A federal court judge found Monday that two immigration officials "very seriously" and intentionally interfered with a Spanish-language newspaper photographer in the course of covering news and awarded him and his paper nearly $300,000 in damages.
Referring to actions of the agents during incidents involving photographer Octavio Gomez, U.S. District Judge Mariana R. Pfaelzer said "the conduct was outrageous and it was intentional."
Gomez, a Mexican national employed as a photographer by Los Angeles-based La Opinion newspaper, said after the ruling Monday that it was the principle, not the monetary award, that was important.
His publisher-editor, Ignacio E. Lozano Jr., agreed. "While we appreciate the damages that were awarded, the most important thing in this case was the principle" that journalists should be free to carry out their assignments without harassment, he said.
"We do not want our (reporters and photographers) to be intimidated by immigration officials, whether they are legal foreign aliens, as Mr. Gomez is, or native Americans," Lozano said.
The 1983 lawsuit filed by Gomez and the paper against the U.S. Immigration and Naturalization Service and the agents contended that Gomez was harassed and assaulted while covering INS activities and that this was an unconstitutional attempt to suppress their right to gather and publish news.
The INS, represented in court by Assistant U.S. Atty. Stephen E. O'Neil, contended that the officers were acting within their authority by asking Gomez for credentials proving he was in the country legally.
The agents denied using abusive language or threats and O'Neil defended their actions, saying they were just doing their jobs at each of the three 1981 incidents alleged in the suit.
In the first incident, Aug. 20, 1981, Gomez was photographing a demonstration by a group of churchwomen protesting the deportation of Salvadoran refugees.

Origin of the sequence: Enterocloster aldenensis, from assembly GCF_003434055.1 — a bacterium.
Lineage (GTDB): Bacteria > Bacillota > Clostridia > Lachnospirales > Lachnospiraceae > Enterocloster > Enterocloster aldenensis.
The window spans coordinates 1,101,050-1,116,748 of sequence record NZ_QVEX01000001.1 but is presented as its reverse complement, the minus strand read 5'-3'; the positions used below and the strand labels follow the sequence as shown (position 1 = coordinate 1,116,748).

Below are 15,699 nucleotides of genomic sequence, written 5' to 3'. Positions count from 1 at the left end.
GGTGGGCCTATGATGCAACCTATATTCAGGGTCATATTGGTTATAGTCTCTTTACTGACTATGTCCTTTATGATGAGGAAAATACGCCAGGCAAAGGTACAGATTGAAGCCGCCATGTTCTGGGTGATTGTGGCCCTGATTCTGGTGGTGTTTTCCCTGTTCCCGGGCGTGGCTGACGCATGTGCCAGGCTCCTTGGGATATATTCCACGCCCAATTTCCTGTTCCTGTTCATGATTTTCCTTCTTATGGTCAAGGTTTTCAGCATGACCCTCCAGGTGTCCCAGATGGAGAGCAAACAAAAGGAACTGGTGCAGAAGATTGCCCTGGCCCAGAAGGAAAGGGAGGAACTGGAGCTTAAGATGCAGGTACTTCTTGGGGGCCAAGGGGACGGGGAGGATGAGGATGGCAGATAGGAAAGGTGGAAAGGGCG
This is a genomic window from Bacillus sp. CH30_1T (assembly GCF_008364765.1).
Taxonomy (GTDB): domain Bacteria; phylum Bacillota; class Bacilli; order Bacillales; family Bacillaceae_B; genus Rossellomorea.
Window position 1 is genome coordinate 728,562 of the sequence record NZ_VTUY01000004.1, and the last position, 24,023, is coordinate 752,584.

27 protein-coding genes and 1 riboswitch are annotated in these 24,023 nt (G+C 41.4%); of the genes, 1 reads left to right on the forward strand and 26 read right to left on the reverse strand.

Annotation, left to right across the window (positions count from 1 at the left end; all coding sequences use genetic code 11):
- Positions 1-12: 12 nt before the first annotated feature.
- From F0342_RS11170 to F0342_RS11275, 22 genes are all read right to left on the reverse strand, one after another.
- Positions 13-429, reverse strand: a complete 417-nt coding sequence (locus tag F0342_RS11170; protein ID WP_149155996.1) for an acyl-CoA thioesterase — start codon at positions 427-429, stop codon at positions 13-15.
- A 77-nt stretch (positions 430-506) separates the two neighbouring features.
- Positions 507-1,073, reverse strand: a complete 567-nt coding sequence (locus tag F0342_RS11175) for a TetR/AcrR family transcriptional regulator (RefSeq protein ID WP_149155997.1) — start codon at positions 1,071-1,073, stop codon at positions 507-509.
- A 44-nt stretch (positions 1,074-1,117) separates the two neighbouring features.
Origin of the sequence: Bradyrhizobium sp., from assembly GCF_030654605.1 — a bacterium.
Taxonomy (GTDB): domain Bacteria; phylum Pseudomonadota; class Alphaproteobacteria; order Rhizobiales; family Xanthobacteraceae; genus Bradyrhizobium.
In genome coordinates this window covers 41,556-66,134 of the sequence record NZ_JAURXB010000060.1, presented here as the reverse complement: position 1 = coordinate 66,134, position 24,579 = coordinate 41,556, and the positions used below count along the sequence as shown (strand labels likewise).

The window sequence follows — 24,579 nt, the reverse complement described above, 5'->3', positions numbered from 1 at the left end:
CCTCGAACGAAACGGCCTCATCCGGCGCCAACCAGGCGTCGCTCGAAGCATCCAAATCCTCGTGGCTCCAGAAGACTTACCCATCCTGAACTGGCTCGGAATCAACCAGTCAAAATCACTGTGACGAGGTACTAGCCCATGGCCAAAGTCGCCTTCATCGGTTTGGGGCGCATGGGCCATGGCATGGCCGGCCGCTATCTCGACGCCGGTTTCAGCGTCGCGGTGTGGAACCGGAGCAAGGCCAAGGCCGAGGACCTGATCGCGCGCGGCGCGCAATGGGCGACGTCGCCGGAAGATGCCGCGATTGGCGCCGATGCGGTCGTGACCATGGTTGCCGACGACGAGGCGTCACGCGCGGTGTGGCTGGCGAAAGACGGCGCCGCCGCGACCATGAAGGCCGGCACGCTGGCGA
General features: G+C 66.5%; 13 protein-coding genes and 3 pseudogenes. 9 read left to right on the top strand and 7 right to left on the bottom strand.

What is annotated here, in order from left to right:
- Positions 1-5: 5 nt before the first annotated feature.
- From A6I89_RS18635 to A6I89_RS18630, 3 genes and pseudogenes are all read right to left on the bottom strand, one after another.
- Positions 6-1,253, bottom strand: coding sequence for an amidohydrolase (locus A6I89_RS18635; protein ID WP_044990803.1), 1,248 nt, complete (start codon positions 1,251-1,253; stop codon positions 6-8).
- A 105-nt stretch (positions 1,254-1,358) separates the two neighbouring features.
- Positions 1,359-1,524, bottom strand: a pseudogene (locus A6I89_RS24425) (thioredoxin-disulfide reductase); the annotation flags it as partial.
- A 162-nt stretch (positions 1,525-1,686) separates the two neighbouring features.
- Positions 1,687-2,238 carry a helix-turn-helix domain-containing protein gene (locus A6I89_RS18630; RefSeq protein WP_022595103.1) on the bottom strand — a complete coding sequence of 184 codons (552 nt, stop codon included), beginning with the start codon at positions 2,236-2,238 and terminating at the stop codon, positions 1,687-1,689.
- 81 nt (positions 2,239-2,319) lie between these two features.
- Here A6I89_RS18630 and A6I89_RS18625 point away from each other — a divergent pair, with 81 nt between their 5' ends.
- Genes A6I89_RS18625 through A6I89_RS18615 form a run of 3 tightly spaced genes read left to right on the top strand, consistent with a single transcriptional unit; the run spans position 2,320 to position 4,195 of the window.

Gomez testified that while he was taking pictures of immigration agents clearing a driveway of protesters, someone's hand covered the lens of his camera. The agents led him aside and one, defendant Stuart Martin, took his camera and press credentials, Gomez told the court.
During the incident he said he was told he was on "limited status," which he interpreted as a threat that he could be deported. Gomez has been a legal U.S. resident since 1968 and has worked at La Opinion for about seven years.
On the witness stand, Gomez, 51, said he "felt alone" as he watched the agents laughing as they walked away after looking at his green card (alien registration card) and returning his press credentials. His colleagues were watching, and "I was angry and tears were coming into my eyes," he testified.
A week later, Gomez and his 12-year-old son were driving in Glendale, where they live, and saw an INS roundup of illegal aliens in progress. Gomez followed one of the vans to another location and witnessed the chase and arrest of a young man on a bicycle, according to testimony.
When Gomez approached to photograph the incident, he was confronted by agents who took his camera and demanded to see his green card. He testified that one of the agents was Martin, who told him, "I know you. I have a file on you." He said he was told there was a law prohibiting taking pictures of agents.
The defense claimed in papers filed with the court that Gomez became verbally abusive and shoved his camera into the agents' faces during both incidents. Gomez denied these assertions in court.
Eleven days later Gomez and his publisher went to then-U.S. Atty. Andrea Ordin to complain of the treatment and were told the matter would be investigated.
The next morning La Opinion carried a headline announcing an investigation into INS tactics. On the same day, agents sweeping through an alley near the newspaper arrested two illegal aliens just outside the offices at 1436 S. Main St.
O'Neil argued in court that the incident was sheer coincidence, that the agents did not even know where the La Opinion office was.
'Pattern of Interfering'
Nevertheless, Pfaelzer concluded that evidence presented during trial showed "a pattern of interfering with the taking of pictures. . . . That is an important constitutional right."
She awarded Gomez $175,000 in compensatory damages, breaking the amount down to $75,000 each against Martin and the INS and $25,000 against agent Trevor Avenetti, plus punitive damages of $15,000 against Martin and $5,000 against Avenetti.
To La Opinion she awarded compensatory damages of $75,000 against Martin and $25,000 against Avenetti plus injunctive relief, the terms of which were to be worked out.
Lawyers explained outside court that the government is responsible for payment of compensatory damages but that the individual agents are held responsible for punitive damages assessed against them.